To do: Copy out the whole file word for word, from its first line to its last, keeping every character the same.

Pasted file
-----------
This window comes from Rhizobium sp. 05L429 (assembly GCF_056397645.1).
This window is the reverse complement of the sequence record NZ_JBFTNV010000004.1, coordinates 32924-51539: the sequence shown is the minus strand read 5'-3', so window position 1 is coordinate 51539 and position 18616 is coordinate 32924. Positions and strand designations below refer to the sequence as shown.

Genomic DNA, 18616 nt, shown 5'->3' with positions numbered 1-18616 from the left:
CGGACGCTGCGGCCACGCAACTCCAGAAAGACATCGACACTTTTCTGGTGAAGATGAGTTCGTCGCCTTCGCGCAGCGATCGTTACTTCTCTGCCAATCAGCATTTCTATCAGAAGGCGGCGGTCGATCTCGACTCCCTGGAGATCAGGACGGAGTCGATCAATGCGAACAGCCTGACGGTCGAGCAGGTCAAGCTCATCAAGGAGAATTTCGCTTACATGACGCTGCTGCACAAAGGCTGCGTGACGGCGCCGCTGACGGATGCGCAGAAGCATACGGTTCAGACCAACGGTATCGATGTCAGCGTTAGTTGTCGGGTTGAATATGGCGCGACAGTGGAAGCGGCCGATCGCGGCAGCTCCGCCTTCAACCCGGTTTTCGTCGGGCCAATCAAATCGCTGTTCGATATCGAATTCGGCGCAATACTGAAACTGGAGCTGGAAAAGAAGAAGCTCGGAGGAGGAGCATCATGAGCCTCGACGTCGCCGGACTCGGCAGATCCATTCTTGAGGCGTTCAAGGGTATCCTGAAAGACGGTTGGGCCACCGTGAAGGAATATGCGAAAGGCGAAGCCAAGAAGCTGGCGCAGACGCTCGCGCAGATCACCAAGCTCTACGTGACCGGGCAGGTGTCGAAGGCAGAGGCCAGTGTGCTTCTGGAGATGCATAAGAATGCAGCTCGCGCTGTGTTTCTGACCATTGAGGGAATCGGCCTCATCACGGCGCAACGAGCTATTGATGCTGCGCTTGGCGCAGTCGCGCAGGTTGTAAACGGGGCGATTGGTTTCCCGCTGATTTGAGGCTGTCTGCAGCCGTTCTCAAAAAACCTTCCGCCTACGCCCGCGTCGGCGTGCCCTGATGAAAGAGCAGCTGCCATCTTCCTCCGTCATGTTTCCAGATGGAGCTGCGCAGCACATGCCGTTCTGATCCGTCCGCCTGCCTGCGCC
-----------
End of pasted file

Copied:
This window comes from Rhizobium sp. 05L429 (assembly GCF_056397645.1).
This window is the reverse complement of the sequence record NZ_JBFTNV010000004.1, coordinates 32924-51539: the sequence shown is the minus strand read 5'-3', so window position 1 is coordinate 51539 and position 18616 is coordinate 32924. Positions and strand designations below refer to the sequence as shown.

Genomic DNA, 18616 nt, shown 5'->3' with positions numbered 1-18616 from the left:
CGGACGCTGCGGCCACGCAACTCCAGAAAGACATCGACACTTTTCTGGTGAAGATGAGTTCGTCGCCTTCGCGCAGCGATCGTTACTTCTCTGCCAATCAGCATTTCTATCAGAAGGCGGCGGTCGATCTCGACTCCCTGGAGATCAGGACGGAGTCGATCAATGCGAACAGCCTGACGGTCGAGCAGGTCAAGCTCATCAAGGAGAATTTCGCTTACATGACGCTGCTGCACAAAGGCTGCGTGACGGCGCCGCTGACGGATGCGCAGAAGCATACGGTTCAGACCAACGGTATCGATGTCAGCGTTAGTTGTCGGGTTGAATATGGCGCGACAGTGGAAGCGGCCGATCGCGGCAGCTCCGCCTTCAACCCGGTTTTCGTCGGGCCAATCAAATCGCTGTTCGATATCGAATTCGGCGCAATACTGAAACTGGAGCTGGAAAAGAAGAAGCTCGGAGGAGGAGCATCATGAGCCTCGACGTCGCCGGACTCGGCAGATCCATTCTTGAGGCGTTCAAGGGTATCCTGAAAGACGGTTGGGCCACCGTGAAGGAATATGCGAAAGGCGAAGCCAAGAAGCTGGCGCAGACGCTCGCGCAGATCACCAAGCTCTACGTGACCGGGCAGGTGTCGAAGGCAGAGGCCAGTGTGCTTCTGGAGATGCATAAGAATGCAGCTCGCGCTGTGTTTCTGACCATTGAGGGAATCGGCCTCATCACGGCGCAACGAGCTATTGATGCTGCGCTTGGCGCAGTCGCGCAGGTTGTAAACGGGGCGATTGGTTTCCCGCTGATTTGAGGCTGTCTGCAGCCGTTCTCAAAAAACCTTCCGCCTACGCCCGCGTCGGCGTGCCCTGATGAAAGAGCAGCTGCCATCTTCCTCCGTCATGTTTCCAGATGGAGCTGCGCAGCACATGCCGTTCTGATCCGTCCGCCTGCCTGCGCC